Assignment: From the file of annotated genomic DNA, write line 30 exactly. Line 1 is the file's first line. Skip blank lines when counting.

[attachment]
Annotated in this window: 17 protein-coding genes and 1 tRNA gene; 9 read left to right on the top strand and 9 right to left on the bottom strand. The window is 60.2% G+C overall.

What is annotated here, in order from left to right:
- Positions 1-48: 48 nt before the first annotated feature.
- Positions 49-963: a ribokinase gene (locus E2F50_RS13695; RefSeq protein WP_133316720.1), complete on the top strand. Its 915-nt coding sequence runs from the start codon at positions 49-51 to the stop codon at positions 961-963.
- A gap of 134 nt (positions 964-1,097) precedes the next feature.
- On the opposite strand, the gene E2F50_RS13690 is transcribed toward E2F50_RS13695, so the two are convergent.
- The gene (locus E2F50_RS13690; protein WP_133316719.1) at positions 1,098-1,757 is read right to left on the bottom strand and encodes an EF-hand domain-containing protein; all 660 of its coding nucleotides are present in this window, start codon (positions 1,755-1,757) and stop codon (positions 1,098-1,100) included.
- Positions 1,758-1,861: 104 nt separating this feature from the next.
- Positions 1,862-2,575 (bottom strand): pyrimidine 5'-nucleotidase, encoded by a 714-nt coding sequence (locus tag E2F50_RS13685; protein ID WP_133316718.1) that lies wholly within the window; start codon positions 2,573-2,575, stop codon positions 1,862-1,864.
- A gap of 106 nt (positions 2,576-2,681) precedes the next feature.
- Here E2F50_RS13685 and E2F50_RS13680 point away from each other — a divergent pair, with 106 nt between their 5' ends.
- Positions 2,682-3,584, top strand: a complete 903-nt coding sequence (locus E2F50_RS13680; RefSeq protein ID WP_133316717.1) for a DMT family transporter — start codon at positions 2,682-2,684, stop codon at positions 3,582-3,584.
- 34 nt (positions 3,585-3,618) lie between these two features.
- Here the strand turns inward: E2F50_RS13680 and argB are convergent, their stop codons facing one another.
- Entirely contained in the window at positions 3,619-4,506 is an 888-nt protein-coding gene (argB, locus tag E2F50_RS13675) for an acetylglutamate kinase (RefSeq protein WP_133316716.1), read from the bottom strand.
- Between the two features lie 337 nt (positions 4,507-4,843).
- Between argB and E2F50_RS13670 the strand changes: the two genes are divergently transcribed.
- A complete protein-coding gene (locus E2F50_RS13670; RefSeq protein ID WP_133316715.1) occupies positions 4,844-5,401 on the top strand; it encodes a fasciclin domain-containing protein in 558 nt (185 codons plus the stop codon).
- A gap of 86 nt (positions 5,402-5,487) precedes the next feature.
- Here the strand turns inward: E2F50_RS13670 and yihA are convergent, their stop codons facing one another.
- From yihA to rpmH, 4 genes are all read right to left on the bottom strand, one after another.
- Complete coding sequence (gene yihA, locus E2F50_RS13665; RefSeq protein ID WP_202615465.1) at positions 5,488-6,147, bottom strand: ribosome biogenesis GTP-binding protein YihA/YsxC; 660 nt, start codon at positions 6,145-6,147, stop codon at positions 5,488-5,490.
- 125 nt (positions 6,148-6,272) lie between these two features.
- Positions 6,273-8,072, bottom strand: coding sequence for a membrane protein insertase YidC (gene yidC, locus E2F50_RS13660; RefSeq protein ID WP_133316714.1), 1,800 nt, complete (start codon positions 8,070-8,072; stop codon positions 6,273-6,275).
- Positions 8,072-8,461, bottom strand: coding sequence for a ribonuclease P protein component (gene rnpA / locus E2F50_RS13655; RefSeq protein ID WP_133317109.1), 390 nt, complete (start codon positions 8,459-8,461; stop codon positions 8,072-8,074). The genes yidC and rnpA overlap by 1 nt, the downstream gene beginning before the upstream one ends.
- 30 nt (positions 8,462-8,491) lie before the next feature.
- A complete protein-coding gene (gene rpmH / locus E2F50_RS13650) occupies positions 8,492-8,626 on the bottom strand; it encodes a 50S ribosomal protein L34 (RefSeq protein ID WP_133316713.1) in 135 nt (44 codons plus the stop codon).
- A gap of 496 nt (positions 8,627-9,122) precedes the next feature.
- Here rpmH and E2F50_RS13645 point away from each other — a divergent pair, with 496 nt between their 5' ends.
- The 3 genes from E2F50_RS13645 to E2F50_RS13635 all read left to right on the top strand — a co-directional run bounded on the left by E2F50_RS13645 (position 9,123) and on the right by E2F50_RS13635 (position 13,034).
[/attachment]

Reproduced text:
- The 3 genes from E2F50_RS13645 to E2F50_RS13635 all read left to right on the top strand — a co-directional run bounded on the left by E2F50_RS13645 (position 9,123) and on the right by E2F50_RS13635 (position 13,034).